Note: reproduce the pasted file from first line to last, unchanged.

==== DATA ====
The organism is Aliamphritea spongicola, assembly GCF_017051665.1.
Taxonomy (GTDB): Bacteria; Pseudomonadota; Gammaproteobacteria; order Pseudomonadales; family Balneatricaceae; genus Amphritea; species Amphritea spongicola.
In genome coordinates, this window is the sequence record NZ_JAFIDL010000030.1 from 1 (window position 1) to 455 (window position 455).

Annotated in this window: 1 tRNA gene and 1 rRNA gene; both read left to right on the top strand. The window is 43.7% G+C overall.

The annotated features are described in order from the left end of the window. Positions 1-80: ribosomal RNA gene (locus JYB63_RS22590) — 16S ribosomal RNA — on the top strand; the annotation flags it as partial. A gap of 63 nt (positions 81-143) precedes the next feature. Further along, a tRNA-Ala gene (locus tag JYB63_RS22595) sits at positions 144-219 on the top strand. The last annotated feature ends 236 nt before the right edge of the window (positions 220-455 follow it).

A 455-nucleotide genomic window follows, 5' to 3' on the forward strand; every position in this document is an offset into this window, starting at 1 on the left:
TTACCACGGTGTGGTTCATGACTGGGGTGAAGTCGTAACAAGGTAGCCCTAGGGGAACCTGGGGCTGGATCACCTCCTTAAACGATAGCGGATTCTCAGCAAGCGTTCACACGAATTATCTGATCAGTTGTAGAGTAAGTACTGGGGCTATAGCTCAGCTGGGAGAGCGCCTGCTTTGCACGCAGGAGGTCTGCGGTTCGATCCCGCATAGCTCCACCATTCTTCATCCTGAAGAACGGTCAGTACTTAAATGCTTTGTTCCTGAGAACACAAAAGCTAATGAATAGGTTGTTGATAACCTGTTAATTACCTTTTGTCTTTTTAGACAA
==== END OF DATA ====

The organism is Aliamphritea spongicola, assembly GCF_017051665.1.
Taxonomy (GTDB): Bacteria; Pseudomonadota; Gammaproteobacteria; order Pseudomonadales; family Balneatricaceae; genus Amphritea; species Amphritea spongicola.
In genome coordinates, this window is the sequence record NZ_JAFIDL010000030.1 from 1 (window position 1) to 455 (window position 455).

Annotated in this window: 1 tRNA gene and 1 rRNA gene; both read left to right on the top strand. The window is 43.7% G+C overall.

The annotated features are described in order from the left end of the window. Positions 1-80: ribosomal RNA gene (locus JYB63_RS22590) — 16S ribosomal RNA — on the top strand; the annotation flags it as partial. A gap of 63 nt (positions 81-143) precedes the next feature. Further along, a tRNA-Ala gene (locus tag JYB63_RS22595) sits at positions 144-219 on the top strand. The last annotated feature ends 236 nt before the right edge of the window (positions 220-455 follow it).

A 455-nucleotide genomic window follows, 5' to 3' on the forward strand; every position in this document is an offset into this window, starting at 1 on the left:
TTACCACGGTGTGGTTCATGACTGGGGTGAAGTCGTAACAAGGTAGCCCTAGGGGAACCTGGGGCTGGATCACCTCCTTAAACGATAGCGGATTCTCAGCAAGCGTTCACACGAATTATCTGATCAGTTGTAGAGTAAGTACTGGGGCTATAGCTCAGCTGGGAGAGCGCCTGCTTTGCACGCAGGAGGTCTGCGGTTCGATCCCGCATAGCTCCACCATTCTTCATCCTGAAGAACGGTCAGTACTTAAATGCTTTGTTCCTGAGAACACAAAAGCTAATGAATAGGTTGTTGATAACCTGTTAATTACCTTTTGTCTTTTTAGACAA